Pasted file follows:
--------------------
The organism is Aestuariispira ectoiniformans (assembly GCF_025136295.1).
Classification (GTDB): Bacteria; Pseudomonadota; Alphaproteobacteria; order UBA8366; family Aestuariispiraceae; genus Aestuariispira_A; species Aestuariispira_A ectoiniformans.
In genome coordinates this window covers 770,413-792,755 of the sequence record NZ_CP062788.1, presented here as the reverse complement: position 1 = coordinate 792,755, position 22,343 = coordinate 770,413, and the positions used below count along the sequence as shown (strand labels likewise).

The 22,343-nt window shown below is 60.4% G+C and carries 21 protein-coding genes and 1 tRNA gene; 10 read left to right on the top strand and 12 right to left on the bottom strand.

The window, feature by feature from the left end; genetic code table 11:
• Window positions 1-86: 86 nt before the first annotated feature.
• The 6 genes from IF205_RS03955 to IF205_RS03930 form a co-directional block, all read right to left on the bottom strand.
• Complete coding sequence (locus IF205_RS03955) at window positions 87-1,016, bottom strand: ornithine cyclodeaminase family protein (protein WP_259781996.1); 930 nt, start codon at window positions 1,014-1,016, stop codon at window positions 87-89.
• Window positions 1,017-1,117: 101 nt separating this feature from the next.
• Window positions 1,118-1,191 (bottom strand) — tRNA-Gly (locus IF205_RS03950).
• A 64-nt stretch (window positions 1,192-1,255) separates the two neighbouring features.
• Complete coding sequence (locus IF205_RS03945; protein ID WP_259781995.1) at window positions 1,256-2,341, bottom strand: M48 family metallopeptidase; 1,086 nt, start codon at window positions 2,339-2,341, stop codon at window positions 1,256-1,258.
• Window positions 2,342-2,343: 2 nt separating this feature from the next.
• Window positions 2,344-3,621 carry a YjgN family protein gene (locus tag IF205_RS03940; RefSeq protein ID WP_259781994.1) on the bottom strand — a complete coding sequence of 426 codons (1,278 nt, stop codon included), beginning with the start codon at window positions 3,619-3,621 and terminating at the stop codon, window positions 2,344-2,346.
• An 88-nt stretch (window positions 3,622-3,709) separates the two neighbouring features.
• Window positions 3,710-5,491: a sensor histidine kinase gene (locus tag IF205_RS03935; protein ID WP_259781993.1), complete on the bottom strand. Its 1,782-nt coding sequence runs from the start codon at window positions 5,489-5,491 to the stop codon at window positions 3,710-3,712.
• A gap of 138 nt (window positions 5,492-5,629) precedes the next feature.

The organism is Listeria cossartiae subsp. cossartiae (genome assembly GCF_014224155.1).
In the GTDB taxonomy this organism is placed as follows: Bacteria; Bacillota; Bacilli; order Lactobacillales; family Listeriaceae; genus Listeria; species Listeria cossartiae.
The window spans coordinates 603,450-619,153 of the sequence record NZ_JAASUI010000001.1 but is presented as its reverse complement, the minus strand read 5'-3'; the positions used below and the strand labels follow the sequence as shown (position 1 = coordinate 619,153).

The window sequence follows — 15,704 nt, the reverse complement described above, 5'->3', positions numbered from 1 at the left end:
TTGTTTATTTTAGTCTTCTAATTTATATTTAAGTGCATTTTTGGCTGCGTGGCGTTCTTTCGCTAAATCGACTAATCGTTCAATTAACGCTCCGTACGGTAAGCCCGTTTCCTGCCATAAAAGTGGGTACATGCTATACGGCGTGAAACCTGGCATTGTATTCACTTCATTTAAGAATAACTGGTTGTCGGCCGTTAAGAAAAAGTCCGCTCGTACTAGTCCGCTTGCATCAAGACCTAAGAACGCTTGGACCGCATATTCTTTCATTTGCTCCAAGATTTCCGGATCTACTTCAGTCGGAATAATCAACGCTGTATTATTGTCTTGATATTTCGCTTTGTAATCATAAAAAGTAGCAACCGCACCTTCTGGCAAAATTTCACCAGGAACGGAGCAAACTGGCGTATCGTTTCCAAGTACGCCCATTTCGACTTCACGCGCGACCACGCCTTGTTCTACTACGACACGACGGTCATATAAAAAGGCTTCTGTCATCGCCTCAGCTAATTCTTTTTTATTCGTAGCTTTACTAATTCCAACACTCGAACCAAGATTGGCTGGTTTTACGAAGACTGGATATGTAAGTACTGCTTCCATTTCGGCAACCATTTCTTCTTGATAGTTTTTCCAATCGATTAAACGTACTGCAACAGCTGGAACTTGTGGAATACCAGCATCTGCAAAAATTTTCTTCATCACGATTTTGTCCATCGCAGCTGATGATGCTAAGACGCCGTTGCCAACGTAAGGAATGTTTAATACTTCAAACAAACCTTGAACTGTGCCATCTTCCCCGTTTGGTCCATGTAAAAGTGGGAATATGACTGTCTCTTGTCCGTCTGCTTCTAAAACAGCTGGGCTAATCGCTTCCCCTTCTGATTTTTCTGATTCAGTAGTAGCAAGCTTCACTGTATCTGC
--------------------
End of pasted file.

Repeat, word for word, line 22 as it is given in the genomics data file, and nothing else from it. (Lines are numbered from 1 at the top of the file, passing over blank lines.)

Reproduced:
TTGTTTATTTTAGTCTTCTAATTTATATTTAAGTGCATTTTTGGCTGCGTGGCGTTCTTTCGCTAAATCGACTAATCGTTCAATTAACGCTCCGTACGGTAAGCCCGTTTCCTGCCATAAAAGTGGGTACATGCTATACGGCGTGAAACCTGGCATTGTATTCACTTCATTTAAGAATAACTGGTTGTCGGCCGTTAAGAAAAAGTCCGCTCGTACTAGTCCGCTTGCATCAAGACCTAAGAACGCTTGGACCGCATATTCTTTCATTTGCTCCAAGATTTCCGGATCTACTTCAGTCGGAATAATCAACGCTGTATTATTGTCTTGATATTTCGCTTTGTAATCATAAAAAGTAGCAACCGCACCTTCTGGCAAAATTTCACCAGGAACGGAGCAAACTGGCGTATCGTTTCCAAGTACGCCCATTTCGACTTCACGCGCGACCACGCCTTGTTCTACTACGACACGACGGTCATATAAAAAGGCTTCTGTCATCGCCTCAGCTAATTCTTTTTTATTCGTAGCTTTACTAATTCCAACACTCGAACCAAGATTGGCTGGTTTTACGAAGACTGGATATGTAAGTACTGCTTCCATTTCGGCAACCATTTCTTCTTGATAGTTTTTCCAATCGATTAAACGTACTGCAACAGCTGGAACTTGTGGAATACCAGCATCTGCAAAAATTTTCTTCATCACGATTTTGTCCATCGCAGCTGATGATGCTAAGACGCCGTTGCCAACGTAAGGAATGTTTAATACTTCAAACAAACCTTGAACTGTGCCATCTTCCCCGTTTGGTCCATGTAAAAGTGGGAATATGACTGTCTCTTGTCCGTCTGCTTCTAAAACAGCTGGGCTAATCGCTTCCCCTTCTGATTTTTCTGATTCAGTAGTAGCAAGCTTCACTGTATCTGC